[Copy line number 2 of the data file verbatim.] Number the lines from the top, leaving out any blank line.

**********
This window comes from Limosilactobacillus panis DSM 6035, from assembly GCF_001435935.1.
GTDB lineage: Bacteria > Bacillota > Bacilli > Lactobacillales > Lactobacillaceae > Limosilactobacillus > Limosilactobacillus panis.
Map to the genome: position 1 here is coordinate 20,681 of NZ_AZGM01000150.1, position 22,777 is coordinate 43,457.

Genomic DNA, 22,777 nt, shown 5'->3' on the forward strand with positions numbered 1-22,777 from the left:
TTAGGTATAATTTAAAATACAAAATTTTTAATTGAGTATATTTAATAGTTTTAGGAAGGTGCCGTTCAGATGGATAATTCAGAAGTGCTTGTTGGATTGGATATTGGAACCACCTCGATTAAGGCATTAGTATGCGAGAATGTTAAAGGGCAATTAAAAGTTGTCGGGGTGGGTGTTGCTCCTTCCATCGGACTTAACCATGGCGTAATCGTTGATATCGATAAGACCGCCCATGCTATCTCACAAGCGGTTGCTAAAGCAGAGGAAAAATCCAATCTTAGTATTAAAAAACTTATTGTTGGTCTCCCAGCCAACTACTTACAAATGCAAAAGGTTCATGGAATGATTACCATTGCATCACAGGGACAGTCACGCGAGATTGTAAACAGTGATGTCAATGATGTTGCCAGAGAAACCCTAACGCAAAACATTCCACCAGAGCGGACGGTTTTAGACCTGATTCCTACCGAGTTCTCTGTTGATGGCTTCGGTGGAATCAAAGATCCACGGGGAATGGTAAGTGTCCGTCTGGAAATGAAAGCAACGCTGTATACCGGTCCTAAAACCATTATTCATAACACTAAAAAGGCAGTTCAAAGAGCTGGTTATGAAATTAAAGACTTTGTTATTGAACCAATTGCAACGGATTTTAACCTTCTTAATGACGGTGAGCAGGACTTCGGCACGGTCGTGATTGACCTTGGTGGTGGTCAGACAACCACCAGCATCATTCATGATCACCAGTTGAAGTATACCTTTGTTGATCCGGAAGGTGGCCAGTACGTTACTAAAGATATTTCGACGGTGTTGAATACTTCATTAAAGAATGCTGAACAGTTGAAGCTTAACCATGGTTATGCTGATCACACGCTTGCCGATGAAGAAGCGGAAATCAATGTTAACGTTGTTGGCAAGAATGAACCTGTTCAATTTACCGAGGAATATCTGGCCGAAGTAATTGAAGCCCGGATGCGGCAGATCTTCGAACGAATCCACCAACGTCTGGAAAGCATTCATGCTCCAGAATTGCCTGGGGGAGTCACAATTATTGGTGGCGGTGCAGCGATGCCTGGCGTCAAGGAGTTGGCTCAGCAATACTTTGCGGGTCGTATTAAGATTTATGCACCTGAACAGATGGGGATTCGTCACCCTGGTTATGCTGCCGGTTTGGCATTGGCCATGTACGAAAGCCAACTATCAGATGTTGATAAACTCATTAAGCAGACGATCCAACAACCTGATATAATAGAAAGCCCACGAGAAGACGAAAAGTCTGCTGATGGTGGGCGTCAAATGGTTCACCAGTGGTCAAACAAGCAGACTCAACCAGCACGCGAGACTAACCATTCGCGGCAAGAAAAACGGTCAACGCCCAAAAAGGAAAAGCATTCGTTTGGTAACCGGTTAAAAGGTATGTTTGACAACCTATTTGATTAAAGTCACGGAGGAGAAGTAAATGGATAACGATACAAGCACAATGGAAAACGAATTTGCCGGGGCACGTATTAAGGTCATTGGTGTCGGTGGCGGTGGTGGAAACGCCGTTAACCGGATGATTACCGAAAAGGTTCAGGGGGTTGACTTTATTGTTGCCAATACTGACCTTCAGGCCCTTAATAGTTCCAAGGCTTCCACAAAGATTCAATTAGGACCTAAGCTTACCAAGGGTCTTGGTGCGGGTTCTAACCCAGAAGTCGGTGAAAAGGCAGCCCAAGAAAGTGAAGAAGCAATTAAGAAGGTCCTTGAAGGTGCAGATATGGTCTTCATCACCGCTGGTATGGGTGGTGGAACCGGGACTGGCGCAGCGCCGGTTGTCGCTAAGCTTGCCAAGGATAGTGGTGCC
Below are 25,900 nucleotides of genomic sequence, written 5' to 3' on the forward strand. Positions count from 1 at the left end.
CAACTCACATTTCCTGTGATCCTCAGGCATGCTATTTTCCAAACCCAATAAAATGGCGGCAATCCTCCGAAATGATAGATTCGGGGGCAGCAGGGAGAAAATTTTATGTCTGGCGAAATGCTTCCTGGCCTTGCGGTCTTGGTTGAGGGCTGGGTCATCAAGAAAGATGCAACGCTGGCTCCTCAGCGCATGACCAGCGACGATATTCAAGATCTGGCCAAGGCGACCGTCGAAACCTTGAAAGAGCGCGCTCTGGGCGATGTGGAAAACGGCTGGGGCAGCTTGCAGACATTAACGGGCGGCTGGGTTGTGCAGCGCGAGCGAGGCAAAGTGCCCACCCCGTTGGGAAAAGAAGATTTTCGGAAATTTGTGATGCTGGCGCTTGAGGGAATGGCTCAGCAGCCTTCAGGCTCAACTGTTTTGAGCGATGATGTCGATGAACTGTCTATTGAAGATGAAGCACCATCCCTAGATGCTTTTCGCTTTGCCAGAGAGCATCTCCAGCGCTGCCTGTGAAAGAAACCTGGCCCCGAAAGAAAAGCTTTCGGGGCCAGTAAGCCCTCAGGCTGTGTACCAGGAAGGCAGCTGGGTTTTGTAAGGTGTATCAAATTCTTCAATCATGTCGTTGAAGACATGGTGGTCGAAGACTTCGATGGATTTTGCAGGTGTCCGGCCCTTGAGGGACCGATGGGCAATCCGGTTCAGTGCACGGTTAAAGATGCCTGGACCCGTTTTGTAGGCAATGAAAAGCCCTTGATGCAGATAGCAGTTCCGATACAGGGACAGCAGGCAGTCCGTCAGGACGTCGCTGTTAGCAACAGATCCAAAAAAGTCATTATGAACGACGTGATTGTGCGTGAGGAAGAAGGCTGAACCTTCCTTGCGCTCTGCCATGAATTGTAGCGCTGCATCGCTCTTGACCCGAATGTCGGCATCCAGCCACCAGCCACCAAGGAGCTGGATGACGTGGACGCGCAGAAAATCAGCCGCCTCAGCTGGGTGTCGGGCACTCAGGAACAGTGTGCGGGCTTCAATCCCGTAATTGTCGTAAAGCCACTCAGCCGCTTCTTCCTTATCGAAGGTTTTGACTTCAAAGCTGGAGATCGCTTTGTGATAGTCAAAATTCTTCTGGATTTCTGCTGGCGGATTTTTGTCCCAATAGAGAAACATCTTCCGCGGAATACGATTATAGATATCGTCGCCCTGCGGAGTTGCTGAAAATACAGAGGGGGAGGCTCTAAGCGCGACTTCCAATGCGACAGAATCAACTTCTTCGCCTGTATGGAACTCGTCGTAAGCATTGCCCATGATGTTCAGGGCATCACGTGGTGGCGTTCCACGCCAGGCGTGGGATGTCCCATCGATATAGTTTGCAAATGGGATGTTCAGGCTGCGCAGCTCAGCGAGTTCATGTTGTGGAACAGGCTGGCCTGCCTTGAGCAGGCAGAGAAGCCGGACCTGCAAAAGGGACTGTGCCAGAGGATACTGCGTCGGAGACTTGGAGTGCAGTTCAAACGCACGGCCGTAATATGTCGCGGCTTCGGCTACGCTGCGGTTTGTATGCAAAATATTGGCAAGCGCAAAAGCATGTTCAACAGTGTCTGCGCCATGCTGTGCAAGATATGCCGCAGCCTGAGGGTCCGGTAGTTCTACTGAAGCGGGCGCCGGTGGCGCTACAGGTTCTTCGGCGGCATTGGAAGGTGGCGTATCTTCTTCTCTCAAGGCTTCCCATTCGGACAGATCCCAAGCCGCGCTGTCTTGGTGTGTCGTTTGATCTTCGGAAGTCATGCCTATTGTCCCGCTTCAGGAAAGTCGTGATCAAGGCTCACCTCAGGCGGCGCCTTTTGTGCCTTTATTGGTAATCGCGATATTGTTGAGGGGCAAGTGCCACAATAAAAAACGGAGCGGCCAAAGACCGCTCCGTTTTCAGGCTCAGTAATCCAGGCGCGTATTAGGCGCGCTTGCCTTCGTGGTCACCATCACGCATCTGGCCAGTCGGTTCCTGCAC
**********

GTDB lineage: Bacteria > Bacillota > Bacilli > Lactobacillales > Lactobacillaceae > Limosilactobacillus > Limosilactobacillus panis.